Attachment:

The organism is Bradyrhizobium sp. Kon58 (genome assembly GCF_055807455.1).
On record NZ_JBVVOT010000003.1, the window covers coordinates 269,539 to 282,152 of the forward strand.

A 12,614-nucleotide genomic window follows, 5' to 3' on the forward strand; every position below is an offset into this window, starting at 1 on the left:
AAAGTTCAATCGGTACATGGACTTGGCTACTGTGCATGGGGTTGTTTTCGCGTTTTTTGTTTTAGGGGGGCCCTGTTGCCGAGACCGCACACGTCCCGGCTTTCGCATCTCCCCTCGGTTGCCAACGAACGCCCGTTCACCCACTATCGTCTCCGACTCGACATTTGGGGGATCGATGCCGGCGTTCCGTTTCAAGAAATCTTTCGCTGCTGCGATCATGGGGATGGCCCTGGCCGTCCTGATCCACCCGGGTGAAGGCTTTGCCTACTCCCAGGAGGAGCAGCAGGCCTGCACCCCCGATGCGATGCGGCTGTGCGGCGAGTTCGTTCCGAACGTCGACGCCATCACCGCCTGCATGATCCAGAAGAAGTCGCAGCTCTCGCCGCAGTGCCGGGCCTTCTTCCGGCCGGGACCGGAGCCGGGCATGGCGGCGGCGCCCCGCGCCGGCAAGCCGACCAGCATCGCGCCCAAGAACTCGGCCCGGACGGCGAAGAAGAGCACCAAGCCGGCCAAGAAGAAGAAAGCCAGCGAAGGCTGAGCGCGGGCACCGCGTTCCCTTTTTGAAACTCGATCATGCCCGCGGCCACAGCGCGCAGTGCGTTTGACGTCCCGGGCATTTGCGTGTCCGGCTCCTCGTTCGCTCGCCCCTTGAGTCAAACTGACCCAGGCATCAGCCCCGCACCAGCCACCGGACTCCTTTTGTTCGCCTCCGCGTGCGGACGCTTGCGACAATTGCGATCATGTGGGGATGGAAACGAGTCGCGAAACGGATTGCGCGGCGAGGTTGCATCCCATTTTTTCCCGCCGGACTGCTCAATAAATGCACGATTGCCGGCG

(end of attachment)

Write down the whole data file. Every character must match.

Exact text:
The organism is Bradyrhizobium sp. Kon58 (genome assembly GCF_055807455.1).
On record NZ_JBVVOT010000003.1, the window covers coordinates 269,539 to 282,152 of the forward strand.

A 12,614-nucleotide genomic window follows, 5' to 3' on the forward strand; every position below is an offset into this window, starting at 1 on the left:
AAAGTTCAATCGGTACATGGACTTGGCTACTGTGCATGGGGTTGTTTTCGCGTTTTTTGTTTTAGGGGGGCCCTGTTGCCGAGACCGCACACGTCCCGGCTTTCGCATCTCCCCTCGGTTGCCAACGAACGCCCGTTCACCCACTATCGTCTCCGACTCGACATTTGGGGGATCGATGCCGGCGTTCCGTTTCAAGAAATCTTTCGCTGCTGCGATCATGGGGATGGCCCTGGCCGTCCTGATCCACCCGGGTGAAGGCTTTGCCTACTCCCAGGAGGAGCAGCAGGCCTGCACCCCCGATGCGATGCGGCTGTGCGGCGAGTTCGTTCCGAACGTCGACGCCATCACCGCCTGCATGATCCAGAAGAAGTCGCAGCTCTCGCCGCAGTGCCGGGCCTTCTTCCGGCCGGGACCGGAGCCGGGCATGGCGGCGGCGCCCCGCGCCGGCAAGCCGACCAGCATCGCGCCCAAGAACTCGGCCCGGACGGCGAAGAAGAGCACCAAGCCGGCCAAGAAGAAGAAAGCCAGCGAAGGCTGAGCGCGGGCACCGCGTTCCCTTTTTGAAACTCGATCATGCCCGCGGCCACAGCGCGCAGTGCGTTTGACGTCCCGGGCATTTGCGTGTCCGGCTCCTCGTTCGCTCGCCCCTTGAGTCAAACTGACCCAGGCATCAGCCCCGCACCAGCCACCGGACTCCTTTTGTTCGCCTCCGCGTGCGGACGCTTGCGACAATTGCGATCATGTGGGGATGGAAACGAGTCGCGAAACGGATTGCGCGGCGAGGTTGCATCCCATTTTTTCCCGCCGGACTGCTCAATAAATGCACGATTGCCGGCG